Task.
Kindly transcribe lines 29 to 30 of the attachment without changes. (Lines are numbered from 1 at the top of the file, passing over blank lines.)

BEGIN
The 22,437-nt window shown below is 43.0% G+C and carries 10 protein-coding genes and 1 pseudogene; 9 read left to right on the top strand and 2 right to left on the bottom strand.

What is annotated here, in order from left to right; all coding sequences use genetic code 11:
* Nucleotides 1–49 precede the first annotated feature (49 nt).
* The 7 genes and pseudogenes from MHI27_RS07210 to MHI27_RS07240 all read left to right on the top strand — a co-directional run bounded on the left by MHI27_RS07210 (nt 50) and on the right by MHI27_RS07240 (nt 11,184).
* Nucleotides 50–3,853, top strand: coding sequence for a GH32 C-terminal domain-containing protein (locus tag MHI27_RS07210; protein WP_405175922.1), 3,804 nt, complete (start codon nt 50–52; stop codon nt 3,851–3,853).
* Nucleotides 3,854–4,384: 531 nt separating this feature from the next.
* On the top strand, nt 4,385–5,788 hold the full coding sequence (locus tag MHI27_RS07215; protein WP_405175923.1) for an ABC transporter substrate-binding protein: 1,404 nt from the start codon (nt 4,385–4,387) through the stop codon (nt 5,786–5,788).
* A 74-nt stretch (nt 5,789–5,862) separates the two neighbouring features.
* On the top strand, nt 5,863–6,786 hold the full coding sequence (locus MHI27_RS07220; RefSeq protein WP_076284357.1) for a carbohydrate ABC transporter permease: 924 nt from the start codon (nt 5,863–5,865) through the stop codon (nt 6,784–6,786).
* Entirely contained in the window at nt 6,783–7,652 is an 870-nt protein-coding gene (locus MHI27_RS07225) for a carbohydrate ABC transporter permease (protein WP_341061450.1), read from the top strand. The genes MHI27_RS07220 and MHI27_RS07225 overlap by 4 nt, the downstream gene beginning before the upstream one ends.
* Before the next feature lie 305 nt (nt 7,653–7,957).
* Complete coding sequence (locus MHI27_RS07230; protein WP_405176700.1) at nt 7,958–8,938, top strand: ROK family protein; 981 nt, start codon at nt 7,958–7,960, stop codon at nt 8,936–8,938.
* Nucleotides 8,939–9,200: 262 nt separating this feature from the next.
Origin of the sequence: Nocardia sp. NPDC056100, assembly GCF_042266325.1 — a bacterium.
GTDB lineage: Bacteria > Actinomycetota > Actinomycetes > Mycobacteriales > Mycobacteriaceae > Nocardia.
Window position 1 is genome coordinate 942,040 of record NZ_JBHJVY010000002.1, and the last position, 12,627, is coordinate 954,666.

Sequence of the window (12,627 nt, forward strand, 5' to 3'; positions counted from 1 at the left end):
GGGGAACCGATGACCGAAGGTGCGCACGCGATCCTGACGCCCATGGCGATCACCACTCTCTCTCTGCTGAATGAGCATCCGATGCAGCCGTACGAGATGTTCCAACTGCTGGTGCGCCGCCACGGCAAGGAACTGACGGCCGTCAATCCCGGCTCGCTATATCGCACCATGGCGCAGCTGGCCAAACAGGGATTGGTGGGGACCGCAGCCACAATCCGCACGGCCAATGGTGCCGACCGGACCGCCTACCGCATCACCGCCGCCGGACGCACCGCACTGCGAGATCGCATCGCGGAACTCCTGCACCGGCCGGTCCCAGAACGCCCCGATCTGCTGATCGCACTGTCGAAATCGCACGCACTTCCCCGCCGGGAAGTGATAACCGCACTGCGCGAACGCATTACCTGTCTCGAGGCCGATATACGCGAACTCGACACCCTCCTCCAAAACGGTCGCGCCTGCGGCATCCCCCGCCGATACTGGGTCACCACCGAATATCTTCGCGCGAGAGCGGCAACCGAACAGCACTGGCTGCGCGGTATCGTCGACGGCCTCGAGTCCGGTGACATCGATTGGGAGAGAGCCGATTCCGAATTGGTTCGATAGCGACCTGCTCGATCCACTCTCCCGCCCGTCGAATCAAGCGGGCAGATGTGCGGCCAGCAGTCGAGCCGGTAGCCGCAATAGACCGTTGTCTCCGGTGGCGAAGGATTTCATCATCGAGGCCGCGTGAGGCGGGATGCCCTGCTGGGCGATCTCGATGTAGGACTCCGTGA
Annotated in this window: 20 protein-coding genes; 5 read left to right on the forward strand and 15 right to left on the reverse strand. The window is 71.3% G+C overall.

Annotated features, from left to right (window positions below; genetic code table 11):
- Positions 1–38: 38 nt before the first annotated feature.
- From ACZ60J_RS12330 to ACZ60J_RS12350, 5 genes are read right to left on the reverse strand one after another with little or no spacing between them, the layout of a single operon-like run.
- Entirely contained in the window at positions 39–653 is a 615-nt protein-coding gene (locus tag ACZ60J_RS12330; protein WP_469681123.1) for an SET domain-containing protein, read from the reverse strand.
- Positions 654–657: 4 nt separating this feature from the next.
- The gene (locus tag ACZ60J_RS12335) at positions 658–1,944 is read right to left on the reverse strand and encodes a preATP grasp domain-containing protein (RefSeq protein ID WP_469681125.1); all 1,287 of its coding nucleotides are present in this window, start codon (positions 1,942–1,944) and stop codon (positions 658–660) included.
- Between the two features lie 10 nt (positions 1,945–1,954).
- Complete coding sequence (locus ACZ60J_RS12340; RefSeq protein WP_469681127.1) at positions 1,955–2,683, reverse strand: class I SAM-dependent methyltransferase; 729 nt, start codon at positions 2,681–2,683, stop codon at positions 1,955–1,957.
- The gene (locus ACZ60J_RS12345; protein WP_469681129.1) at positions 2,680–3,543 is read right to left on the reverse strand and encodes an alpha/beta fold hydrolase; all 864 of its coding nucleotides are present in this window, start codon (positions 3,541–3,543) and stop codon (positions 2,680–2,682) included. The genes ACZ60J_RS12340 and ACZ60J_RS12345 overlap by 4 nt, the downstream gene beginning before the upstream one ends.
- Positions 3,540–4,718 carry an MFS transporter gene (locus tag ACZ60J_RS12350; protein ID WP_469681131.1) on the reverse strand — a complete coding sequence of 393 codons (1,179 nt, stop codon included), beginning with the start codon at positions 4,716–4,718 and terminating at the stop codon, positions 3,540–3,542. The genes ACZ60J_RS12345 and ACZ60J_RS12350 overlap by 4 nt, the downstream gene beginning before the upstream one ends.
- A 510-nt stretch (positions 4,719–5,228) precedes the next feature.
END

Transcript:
- Positions 3,540–4,718 carry an MFS transporter gene (locus tag ACZ60J_RS12350; protein ID WP_469681131.1) on the reverse strand — a complete coding sequence of 393 codons (1,179 nt, stop codon included), beginning with the start codon at positions 4,716–4,718 and terminating at the stop codon, positions 3,540–3,542. The genes ACZ60J_RS12345 and ACZ60J_RS12350 overlap by 4 nt, the downstream gene beginning before the upstream one ends.
- A 510-nt stretch (positions 4,719–5,228) precedes the next feature.